The People’s Marathon was something of a détournement, a political intervention in the otherwise elitist world of long distance running: founder John Walker wanted to open up the world of marathon running to the masses, those who were not athletes but who were interested in working towards a challenging goal – hence the name, the People’s Marathon. It’s ironic then that the establishment responded by recuperating mass participation running, taking back control of the marathon agenda and turning it into an advert for polyunsaturated margarines, private medical care, and Internet banking. For the essence of John’s idea exists in all the major events, including our own Birmingham Half Marathon (sorry, the Bupa Birmingham Great Run), but it has been pulled back into the spectacle. The challenge that the People’s Marathon set is still there and the open call for participation is too, what is missing is character, what’s missing is the political intent which is lost in the tightly regulated world of the run as a mega-event.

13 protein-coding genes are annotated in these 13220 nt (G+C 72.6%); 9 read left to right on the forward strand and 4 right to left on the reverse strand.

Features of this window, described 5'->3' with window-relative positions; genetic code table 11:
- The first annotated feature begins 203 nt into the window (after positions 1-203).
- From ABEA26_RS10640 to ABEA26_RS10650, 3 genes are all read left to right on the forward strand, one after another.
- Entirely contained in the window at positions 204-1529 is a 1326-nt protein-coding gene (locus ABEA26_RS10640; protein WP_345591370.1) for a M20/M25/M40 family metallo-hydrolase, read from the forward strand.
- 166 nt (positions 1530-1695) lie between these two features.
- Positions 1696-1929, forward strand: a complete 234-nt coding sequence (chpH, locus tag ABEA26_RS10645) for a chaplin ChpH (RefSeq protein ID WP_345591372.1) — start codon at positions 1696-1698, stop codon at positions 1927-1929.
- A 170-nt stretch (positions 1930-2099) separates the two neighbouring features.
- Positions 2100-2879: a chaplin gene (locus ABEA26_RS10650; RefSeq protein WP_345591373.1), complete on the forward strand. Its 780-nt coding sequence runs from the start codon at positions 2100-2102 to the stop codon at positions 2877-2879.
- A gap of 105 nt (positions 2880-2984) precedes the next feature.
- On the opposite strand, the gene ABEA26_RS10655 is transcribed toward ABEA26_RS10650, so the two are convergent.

Modern running events rely on an artificial scarcity for their existence. I’ve often seen friends disappointed that they have missed out on a place for the (Virgin Money) London Marathon or the (Bupa) Great North Run as if their personal narrative of running is invalid unless it is mediated through one of these televised events, and that saddens me. I understand the desire to enjoy running in an atmosphere and the need to have a tangible target to work towards but I wonder if we can’t achieve those things in a new way.
At the end of the day there is nothing to stop us from running when we want to run, but we have allowed ourselves to be tricked into believing that we need authorities to grant us permission to do so. There are signs that this is beginning to change.
In 2014 the Sheffield Half Marathon was officially cancelled moments before its planned start time because the organisers had failed to provide water to the water stations. The people of Sheffield, already assembled in their lycra, ran the race anyway. They realised that the roads were public realm, they realised that you can always find 13 miles to run, and you didn’t need an authority to tell you to do that.